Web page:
Tonya Bolden has created works of nonfiction that appeal to children and young adults, both in her topics and her accessible writing style. She has written twenty-seven books, many of which represent the African-American experience.
Her topics include the Emancipation Proclamation, Muhammad Ali, W.E.B. DuBois, as well as little known African-Americans of note, as in Searching for Sarah Rector and Maritcha: A Nineteenth-Century American Girl.
“What serendipity that her latest book is set in our own backyard” said committee chair Joan Kindig about Capital Days: Michael Shiner’s Journal and the Growth of Our Nation’s Capital. “It was meant to be!”
Committee members included Guild members Joan Kindig, professor, James Madison University (chair); Katy Kelly, author; Jewell Stoddard, children’s literature specialist; and Kathie Meizner, librarian, Montgomery County Public Libraries (chair emeritus).
The event honoring Tonya Bolden will take place on Saturday, April 9, 2016; at Clyde’s of Gallery Place in Washington D.C. It will include lunch and a presentation by the author followed by a book sale and signing. Tickets will be available for purchase starting in January 2016.
To learn more about Tonya Bolden and the Children’s Book Guild of Washington, D.C., and to make reservations for the event, visit www.childrensbookguild.org.
What inspired you to choose the particular point of view–first, second, third, omniscient (or some alternating combination) featured in your novel?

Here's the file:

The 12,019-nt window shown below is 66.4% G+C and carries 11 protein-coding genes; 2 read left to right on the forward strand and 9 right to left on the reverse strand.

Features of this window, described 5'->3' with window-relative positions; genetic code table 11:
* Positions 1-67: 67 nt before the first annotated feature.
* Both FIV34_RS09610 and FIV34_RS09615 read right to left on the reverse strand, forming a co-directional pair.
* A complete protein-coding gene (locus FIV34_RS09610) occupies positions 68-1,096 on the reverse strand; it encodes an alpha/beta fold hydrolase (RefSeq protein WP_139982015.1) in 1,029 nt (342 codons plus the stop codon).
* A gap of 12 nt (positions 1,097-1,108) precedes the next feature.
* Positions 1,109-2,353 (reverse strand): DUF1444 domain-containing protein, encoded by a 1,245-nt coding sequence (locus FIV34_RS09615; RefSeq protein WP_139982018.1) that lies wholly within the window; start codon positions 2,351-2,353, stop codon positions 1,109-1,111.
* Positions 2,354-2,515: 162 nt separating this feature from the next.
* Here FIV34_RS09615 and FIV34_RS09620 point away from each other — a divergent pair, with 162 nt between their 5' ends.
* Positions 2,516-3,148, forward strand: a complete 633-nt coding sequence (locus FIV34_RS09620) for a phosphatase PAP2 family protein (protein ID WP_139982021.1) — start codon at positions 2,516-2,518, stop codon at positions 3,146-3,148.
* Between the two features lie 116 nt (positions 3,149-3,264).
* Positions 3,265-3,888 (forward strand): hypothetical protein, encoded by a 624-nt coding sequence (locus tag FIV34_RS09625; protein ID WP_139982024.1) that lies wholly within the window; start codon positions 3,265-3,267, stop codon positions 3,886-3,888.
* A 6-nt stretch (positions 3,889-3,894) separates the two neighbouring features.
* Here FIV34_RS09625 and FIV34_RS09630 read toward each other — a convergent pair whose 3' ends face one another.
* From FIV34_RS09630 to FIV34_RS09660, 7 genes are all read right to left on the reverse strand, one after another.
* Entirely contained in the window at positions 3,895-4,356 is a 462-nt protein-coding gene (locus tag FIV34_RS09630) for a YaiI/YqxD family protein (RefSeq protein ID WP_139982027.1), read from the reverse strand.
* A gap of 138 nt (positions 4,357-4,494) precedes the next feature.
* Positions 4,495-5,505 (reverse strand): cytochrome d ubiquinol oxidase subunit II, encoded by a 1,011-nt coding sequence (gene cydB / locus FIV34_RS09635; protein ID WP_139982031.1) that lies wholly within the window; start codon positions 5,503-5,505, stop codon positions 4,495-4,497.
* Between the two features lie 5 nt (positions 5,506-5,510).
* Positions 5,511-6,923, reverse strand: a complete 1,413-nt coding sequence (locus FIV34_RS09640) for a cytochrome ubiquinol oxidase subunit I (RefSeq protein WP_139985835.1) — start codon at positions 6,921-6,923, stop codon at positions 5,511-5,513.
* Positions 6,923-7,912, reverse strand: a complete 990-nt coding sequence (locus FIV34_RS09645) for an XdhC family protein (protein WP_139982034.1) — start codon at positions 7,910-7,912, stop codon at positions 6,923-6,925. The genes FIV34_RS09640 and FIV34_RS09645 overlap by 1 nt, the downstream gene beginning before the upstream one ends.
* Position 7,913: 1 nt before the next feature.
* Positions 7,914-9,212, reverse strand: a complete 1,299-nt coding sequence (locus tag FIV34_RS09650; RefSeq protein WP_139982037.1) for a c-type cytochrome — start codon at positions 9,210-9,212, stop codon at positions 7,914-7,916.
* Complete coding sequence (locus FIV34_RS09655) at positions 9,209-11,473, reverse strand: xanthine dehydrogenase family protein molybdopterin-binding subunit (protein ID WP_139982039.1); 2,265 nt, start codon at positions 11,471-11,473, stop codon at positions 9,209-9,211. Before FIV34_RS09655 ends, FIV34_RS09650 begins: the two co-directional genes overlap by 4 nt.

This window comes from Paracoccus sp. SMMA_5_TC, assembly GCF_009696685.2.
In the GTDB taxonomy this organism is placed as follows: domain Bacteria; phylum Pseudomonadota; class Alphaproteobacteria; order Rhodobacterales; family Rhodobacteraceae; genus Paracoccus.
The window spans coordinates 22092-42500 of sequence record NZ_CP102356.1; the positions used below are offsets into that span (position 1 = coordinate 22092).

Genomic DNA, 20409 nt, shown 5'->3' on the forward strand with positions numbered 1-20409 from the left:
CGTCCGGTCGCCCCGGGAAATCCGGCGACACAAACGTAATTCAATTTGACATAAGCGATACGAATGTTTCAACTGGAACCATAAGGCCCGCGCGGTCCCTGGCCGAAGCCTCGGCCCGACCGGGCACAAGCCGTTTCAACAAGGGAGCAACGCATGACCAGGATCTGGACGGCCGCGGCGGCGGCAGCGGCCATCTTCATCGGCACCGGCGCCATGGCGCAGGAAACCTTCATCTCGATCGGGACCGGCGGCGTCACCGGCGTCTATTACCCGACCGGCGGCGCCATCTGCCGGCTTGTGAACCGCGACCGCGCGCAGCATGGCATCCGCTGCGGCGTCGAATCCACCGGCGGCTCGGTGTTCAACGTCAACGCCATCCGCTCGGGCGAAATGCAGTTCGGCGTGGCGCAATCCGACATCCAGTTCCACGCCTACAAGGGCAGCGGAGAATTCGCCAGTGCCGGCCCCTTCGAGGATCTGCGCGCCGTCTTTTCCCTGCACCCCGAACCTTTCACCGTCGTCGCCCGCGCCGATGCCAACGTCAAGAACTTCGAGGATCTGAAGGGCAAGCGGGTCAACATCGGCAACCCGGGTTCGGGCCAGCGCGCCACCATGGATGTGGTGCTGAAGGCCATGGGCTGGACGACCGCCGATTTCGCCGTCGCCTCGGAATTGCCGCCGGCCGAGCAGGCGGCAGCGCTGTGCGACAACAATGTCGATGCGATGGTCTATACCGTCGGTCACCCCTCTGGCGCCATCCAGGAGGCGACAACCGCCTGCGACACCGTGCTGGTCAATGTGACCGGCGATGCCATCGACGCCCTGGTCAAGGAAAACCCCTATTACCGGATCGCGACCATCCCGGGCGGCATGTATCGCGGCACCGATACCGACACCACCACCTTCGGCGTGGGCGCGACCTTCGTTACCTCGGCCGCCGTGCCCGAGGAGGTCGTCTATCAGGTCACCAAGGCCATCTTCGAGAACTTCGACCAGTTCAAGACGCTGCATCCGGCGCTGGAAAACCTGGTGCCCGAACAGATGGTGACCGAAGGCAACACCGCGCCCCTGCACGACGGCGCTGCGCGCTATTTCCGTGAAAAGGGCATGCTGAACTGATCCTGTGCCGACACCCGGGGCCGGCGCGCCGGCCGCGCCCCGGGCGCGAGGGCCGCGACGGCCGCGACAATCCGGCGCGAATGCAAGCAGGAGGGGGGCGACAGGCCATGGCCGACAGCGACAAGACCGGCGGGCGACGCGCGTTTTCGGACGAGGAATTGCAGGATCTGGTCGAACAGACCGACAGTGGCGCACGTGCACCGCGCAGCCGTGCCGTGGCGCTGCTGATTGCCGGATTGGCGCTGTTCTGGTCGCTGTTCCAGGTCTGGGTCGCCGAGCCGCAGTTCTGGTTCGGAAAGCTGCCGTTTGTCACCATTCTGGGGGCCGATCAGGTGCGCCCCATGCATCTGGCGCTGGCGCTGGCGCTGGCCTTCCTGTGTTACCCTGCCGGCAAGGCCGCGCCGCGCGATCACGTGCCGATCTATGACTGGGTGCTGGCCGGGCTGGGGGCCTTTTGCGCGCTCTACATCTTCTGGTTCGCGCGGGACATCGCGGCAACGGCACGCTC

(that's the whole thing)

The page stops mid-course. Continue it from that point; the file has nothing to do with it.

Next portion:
Usually I don’t decide what point-of-view I want to use, because the story comes to me with the point of view already intact, if that makes sense.
I’d just sold a manga book to Skyhorse Publishing and was pitching a YA series with my agent when Skyhorse asked if I could come up with a pitch for a Minecraft book.
I came up with a proposal for a fictional middle grade novel pretty quickly, because Stevie, the main character of the books, came to me pretty quickly. I didn’t know his name was Stevie yet, but he was a kid living in the Minecraft world and I could picture him and I could start hearing his voice running in my head, telling his story.
I was a little hesitant at first to write it in first person, because when I took a look at the other Minecraft books out there, they all seemed to be in third person. I was bucking the trend. I tried thinking about Stevie’s adventures in third person, to see if I could shift, and then the words wouldn’t come. Stevie had made it pretty clear he wanted me to tell this from his point of view.